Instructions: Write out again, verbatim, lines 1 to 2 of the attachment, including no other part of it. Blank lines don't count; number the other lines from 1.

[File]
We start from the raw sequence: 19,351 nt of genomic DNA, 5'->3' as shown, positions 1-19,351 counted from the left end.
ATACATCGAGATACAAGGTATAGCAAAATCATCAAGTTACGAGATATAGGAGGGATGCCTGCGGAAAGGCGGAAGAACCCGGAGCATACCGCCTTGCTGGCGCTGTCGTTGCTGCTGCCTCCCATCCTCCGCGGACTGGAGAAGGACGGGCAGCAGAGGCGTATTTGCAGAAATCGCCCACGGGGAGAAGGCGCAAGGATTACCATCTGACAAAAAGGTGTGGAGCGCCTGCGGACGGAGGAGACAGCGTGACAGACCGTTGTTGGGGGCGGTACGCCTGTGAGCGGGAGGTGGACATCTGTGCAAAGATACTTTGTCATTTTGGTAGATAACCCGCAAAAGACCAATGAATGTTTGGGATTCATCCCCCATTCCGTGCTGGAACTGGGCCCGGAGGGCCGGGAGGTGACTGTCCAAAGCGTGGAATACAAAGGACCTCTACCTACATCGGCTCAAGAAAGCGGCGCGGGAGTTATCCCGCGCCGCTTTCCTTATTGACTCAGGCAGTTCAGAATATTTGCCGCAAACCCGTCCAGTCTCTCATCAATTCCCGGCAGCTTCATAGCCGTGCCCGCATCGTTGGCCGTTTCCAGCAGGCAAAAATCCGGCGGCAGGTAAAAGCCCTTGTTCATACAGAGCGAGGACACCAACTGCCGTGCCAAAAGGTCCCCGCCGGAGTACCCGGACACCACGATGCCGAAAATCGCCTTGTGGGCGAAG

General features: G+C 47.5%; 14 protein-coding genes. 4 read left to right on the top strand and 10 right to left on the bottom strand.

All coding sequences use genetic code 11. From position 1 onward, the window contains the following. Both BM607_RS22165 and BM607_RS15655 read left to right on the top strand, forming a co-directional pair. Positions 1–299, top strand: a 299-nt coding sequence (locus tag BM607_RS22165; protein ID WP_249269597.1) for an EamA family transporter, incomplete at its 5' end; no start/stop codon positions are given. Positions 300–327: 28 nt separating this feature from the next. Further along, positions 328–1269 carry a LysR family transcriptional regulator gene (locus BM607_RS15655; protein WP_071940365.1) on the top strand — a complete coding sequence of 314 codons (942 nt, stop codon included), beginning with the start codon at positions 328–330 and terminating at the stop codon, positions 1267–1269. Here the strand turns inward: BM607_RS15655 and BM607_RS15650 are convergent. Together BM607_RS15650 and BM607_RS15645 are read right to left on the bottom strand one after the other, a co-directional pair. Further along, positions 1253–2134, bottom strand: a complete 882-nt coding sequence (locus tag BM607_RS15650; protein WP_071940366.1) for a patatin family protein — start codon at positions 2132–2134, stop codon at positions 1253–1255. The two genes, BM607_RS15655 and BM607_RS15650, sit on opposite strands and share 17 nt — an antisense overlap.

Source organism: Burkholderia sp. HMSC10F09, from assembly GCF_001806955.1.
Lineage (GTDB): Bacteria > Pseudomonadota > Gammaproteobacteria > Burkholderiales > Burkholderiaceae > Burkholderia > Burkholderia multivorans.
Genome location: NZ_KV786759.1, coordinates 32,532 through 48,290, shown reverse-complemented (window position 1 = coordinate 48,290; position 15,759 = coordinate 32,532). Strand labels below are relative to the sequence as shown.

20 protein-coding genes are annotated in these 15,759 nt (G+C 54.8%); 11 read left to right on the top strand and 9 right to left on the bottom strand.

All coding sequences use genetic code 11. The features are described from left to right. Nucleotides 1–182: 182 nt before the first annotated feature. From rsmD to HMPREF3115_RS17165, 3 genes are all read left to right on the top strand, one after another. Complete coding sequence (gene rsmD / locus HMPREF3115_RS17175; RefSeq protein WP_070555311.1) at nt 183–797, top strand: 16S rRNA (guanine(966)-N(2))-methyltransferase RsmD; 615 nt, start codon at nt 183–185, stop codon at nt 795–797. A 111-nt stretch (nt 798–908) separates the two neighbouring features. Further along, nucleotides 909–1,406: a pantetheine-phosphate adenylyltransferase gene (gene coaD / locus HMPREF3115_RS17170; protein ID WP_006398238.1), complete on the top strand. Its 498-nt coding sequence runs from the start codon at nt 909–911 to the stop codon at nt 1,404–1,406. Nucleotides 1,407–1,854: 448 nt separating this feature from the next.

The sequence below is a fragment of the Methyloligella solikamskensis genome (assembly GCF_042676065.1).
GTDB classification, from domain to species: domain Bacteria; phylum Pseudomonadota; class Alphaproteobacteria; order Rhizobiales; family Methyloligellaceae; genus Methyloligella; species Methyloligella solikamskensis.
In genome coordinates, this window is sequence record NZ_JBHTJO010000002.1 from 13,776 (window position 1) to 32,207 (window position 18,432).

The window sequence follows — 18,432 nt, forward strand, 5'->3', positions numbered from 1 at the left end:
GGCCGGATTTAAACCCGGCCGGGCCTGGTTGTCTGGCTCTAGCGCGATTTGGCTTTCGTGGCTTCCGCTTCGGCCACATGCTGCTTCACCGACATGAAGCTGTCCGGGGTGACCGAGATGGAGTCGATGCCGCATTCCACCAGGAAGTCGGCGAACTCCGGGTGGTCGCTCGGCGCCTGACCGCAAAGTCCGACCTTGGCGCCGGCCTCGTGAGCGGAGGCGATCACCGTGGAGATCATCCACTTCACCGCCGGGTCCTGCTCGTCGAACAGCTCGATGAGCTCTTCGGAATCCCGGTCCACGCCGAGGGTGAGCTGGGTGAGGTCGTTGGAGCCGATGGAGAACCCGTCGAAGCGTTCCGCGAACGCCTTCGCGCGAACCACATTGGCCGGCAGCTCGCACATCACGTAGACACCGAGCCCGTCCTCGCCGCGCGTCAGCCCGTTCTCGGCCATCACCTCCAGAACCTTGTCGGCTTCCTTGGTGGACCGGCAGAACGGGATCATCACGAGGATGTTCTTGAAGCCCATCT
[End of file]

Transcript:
We start from the raw sequence: 19,351 nt of genomic DNA, 5'->3' as shown, positions 1-19,351 counted from the left end.
ATACATCGAGATACAAGGTATAGCAAAATCATCAAGTTACGAGATATAGGAGGGATGCCTGCGGAAAGGCGGAAGAACCCGGAGCATACCGCCTTGCTGGCGCTGTCGTTGCTGCTGCCTCCCATCCTCCGCGGACTGGAGAAGGACGGGCAGCAGAGGCGTATTTGCAGAAATCGCCCACGGGGAGAAGGCGCAAGGATTACCATCTGACAAAAAGGTGTGGAGCGCCTGCGGACGGAGGAGACAGCGTGACAGACCGTTGTTGGGGGCGGTACGCCTGTGAGCGGGAGGTGGACATCTGTGCAAAGATACTTTGTCATTTTGGTAGATAACCCGCAAAAGACCAATGAATGTTTGGGATTCATCCCCCATTCCGTGCTGGAACTGGGCCCGGAGGGCCGGGAGGTGACTGTCCAAAGCGTGGAATACAAAGGACCTCTACCTACATCGGCTCAAGAAAGCGGCGCGGGAGTTATCCCGCGCCGCTTTCCTTATTGACTCAGGCAGTTCAGAATATTTGCCGCAAACCCGTCCAGTCTCTCATCAATTCCCGGCAGCTTCATAGCCGTGCCCGCATCGTTGGCCGTTTCCAGCAGGCAAAAATCCGGCGGCAGGTAAAAGCCCTTGTTCATACAGAGCGAGGACACCAACTGCCGTGCCAAAAGGTCCCCGCCGGAGTACCCGGACACCACGATGCCGAAAATCGCCTTGTGGGCGAAG